An extensive study by the Environmental Protection Agency has found raised levels of nitrogen in Lough Swilly.
The scenic Swilly waterway, which separates Inishowen from the Fanad peninsula, has been listed as one of four water bodies that have seen “significantly increased” nitrogen concentrations from 2012 to 2022.
Mulroy Bay in County Donegal is also one of the four cited for increased nitrogen.
The EPA’s ‘Water Quality in 2022 – An Indicators Report’ was published last Wednesday.
The report states that one of the most significant stressors on water quality and ecosystem health is high nutrient levels, such as nitrogen and phosphorus.
These nutrients can enter our waters as a result of human activities such as agriculture, waste water and forestry.
The EPA’s assessment shows no significant improvement nationally in the biological quality of rivers and lakes in 2022, which is largely attributable to excess nitrogen and phosphorous.
Overall, nitrogen levels in rivers and groundwater increased between 2021 and 2022. Nitrogen is too high in 40 percent of river sites and in 20 percent of estuarine and coastal water bodies. In addition, phosphorus levels are too high in 28 percent of rivers and 36 percent of lakes.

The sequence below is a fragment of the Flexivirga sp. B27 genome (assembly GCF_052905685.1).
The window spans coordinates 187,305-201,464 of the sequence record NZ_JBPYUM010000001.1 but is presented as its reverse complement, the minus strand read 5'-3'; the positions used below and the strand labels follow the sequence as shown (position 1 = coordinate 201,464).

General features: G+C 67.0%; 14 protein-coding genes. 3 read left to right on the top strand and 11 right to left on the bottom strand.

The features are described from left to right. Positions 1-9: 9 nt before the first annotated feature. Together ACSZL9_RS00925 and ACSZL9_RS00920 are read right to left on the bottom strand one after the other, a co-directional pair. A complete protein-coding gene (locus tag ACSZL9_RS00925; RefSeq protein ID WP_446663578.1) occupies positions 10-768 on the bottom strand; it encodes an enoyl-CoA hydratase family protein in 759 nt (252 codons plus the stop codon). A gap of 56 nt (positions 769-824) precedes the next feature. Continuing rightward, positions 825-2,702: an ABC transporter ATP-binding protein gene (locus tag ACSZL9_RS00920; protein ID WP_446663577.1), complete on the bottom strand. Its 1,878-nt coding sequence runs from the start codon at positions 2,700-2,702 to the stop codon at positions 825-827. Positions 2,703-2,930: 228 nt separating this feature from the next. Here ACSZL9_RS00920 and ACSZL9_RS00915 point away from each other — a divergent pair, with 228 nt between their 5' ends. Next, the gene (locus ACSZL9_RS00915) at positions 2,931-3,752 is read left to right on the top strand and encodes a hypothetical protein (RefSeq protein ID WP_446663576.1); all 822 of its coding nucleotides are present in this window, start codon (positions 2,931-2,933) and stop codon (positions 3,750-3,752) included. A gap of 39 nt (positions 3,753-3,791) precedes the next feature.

Increased nitrogen concentrations in these waters is an indicator of human activities in the upstream catchments affecting water quality. Too much nitrogen in a water body can lead to the overgrowth of plants and algae that outcompete and displace other flora and fauna.
This excessive growth can also cause oxygen depletion and damage the ecology of our water bodies. Our estuaries and coastal waters are particularly sensitive to high nitrogen concentrations.
The main source of excess nitrate in the environment is agriculture, with wastewater also contributing. Nitrate concentrations above the Drinking Water Standard can pose a risk to human health, particularly for young children, the EPA warns.
The report found that 21 of the 103 estuarine and coastal water bodies assessed were in “unsatisfactory condition” for nitrogen.
No such unsatisfactory levels have yet been detected in Inishowen though, despite the rising nitrogen levels over the past decade in Lough Swilly.